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Reopening of stores symbolic; soon firms will find it difficult to meet fin obligations: Spykar

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The reopening of stores are just symbolic as it would take time for business to normalise, and without government support many companies will find it difficult to meet financial obligations, according to .

Reopening of stores symbolic; soon firms will find it difficult to meet fin obligations: Spykar

According to a PTI report: The company, which has reopened around 25 franchise owned and operated stores by the weekend following government relaxation of guidelines for the third phase of lockdown, said it has so decided not to reopen any company-owned and franchise-operated stores till May 17.

The youth fashion denim products retail chain also feels that despite the government directives to pay salaries to employees and not to lay off people, many companies may no longer be able follow it as they would soon run out of money.

“These are early days for business to look up. These are just symbolic that business has started. Something to be looking forward to in these times. Any sane and practical business person would know that it is going to take some time before business normalises to where it should be,” , CEO, Spykar Lifestyles told PTI.

He was responding to a query on the response from consumers on reopening of stores and the company’s own expectations when business restarts.

“We are not in a hurry. Currently, whatever we are opening are none of company owned-franchise-operated (COFO) stores. We are only opening only stores which are owned and operated by franchisees because they are entrepreneurs in their own right and they have the visibility of what they are doing. The decision whether they should open or not open, we have left it to them.

“What we are doing over there is we are ensuring all the SOPs that the company has laid down are followed. We are ensuring that they follow these protocols so that the consumers are absolutely safe, so that the staff in the store is safe…Internally we have decided not to open any store which is a COFO store till the May 17 till we have an understanding of the situation,” Vakharia further told PTI, elaborating on the company’s strategy for restarting business.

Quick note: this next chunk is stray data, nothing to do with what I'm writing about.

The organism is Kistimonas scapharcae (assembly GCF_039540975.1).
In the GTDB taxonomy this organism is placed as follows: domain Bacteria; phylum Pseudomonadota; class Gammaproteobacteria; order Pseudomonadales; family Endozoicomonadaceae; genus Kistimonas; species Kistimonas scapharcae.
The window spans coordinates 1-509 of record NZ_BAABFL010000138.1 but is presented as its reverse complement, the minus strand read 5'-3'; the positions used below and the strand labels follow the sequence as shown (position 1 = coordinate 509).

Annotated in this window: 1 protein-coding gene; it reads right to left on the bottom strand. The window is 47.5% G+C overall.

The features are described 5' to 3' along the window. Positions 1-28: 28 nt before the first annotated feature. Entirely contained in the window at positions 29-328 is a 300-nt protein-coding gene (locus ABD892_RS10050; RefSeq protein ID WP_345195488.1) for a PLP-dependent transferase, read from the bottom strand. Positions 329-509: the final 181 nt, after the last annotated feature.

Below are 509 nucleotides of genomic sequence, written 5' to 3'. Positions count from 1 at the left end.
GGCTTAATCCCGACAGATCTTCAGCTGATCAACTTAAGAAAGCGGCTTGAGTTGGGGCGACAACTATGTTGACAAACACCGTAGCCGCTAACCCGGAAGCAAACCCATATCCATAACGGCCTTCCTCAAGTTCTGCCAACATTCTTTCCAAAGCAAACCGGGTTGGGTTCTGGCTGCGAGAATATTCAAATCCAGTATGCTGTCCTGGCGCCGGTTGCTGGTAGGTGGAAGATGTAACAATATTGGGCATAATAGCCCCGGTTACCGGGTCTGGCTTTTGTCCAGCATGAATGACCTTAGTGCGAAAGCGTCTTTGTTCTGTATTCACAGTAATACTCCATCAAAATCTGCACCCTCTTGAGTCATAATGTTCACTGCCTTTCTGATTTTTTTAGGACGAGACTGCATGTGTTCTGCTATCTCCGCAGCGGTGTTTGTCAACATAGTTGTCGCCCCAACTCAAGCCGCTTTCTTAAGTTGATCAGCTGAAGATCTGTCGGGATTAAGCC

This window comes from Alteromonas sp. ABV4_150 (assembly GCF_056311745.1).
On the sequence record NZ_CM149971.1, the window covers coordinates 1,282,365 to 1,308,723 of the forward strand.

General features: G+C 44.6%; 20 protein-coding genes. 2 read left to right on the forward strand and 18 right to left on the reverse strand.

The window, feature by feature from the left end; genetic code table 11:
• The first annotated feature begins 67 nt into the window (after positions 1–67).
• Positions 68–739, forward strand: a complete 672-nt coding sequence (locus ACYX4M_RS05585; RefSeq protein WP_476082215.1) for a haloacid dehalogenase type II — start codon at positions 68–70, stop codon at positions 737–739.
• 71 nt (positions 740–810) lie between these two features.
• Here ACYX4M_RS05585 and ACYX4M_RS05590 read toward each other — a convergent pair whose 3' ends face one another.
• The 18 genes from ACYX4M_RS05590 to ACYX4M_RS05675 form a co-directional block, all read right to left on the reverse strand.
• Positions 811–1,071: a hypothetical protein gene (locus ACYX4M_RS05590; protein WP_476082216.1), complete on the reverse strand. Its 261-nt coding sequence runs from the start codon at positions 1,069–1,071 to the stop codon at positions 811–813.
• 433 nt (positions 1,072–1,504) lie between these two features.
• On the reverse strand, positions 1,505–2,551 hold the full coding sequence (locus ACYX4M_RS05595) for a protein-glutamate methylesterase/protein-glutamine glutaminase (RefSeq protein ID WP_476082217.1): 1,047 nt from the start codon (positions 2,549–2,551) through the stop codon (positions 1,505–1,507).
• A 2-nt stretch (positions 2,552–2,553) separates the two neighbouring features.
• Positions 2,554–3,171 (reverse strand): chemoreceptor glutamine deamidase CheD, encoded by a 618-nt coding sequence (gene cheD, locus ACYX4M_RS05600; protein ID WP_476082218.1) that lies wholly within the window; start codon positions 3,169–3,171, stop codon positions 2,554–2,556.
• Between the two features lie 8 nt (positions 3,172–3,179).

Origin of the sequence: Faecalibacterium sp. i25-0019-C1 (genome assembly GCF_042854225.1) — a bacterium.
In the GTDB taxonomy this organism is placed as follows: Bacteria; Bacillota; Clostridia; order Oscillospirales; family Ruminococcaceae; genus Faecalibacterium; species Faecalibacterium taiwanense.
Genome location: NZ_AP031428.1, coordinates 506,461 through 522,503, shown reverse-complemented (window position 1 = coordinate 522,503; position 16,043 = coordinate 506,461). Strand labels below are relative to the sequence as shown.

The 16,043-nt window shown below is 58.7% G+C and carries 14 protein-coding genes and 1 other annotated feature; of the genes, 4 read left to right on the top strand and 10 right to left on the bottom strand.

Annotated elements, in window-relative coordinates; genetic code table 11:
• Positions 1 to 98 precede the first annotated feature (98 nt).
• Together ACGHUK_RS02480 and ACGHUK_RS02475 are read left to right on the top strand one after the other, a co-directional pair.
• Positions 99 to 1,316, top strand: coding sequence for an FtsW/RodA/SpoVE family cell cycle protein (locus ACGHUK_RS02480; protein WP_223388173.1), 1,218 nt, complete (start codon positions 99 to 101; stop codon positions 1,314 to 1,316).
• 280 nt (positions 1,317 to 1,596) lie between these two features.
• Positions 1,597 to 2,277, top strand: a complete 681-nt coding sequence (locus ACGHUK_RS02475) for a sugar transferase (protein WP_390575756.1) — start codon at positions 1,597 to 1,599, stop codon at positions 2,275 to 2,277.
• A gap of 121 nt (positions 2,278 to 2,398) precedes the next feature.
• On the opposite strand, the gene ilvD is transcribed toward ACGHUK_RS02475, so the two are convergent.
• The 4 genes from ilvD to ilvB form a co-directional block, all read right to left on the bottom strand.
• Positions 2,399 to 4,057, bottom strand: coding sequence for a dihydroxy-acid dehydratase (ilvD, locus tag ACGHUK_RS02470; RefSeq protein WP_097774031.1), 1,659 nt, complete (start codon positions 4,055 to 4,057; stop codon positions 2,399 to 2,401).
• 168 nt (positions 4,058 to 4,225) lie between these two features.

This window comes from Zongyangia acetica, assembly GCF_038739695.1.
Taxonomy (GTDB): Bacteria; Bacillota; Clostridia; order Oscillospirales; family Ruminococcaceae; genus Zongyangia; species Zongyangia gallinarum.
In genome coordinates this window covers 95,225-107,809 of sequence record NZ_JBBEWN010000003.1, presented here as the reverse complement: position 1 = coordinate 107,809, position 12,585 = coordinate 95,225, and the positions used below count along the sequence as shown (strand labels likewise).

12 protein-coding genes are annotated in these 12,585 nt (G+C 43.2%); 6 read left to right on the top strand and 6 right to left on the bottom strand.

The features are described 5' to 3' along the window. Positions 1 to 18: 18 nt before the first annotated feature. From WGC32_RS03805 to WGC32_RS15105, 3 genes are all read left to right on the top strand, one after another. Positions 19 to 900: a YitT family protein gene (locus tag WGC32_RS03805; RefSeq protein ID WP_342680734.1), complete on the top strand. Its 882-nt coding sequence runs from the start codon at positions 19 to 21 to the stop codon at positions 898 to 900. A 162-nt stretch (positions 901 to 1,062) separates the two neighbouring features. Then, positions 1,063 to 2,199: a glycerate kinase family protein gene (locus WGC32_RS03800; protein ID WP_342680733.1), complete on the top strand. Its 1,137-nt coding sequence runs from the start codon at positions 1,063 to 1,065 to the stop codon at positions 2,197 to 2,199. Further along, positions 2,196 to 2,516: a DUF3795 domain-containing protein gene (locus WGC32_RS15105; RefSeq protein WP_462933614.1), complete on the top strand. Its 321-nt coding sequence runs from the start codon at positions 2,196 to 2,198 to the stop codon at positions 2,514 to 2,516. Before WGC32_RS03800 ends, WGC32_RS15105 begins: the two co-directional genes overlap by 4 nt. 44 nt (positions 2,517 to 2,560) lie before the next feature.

Commenting on the hardships faced by retailers during the lockdown, Vakharia told PTI, “50 days have passed and not a single rupee has been recovered from the entire country in that sense…Overall it is not a great time and the ability to kind of keep honouring obligations would be getting minimised by the day”.

He said although the company has paid salaries for its employees for March and “hopefully for April as well I think the sense of insecurity is quite high in the entire chain”.

Expressing disappointment with the government, Vakharia told PTI, “In this period, I feel we are let down by the government. They failed to see the extent of damage this can bring on the table. At one point, which is nice that they are trying to ensure that people do not get laid off and they don’t lose their salaries, but how long can business sustain and be able to pay the salaries of these people”.

Stressing that when none of the stores are operating and rents are expected by malls, which in turn have to meet their obligations to banks, Vakharia told PTI, “Banks have to get this directive from the government to ease this pressure and that directive is not coming from the government. Somewhere the government is not accepting or wanting to take an obligation or probably just leaving things…”

“I think it is too long and the sense of insecurity which is pervading through the entire workforce is going to be a lot more damaging than what the government is anticipating.”

Vakharia said although the company may not lay off people and pay salary but the whole sense of security among employees of whether their salaries will come or not, whether they would be having jobs or not, is diminishing.

“That sense of security, which the government thought would be there because of the directive that the government had, is not something which can be there for too long because at some point of time companies may not have enough money to pay. That time is very close and it is not too far away,” he cautioned.

There is little that companies could do “if you don’t have money in the bank, not a single rupee, even the receivables for what you have sold earlier is not coming because those people are also not doing any transaction”, he was quoted by PTI as saying.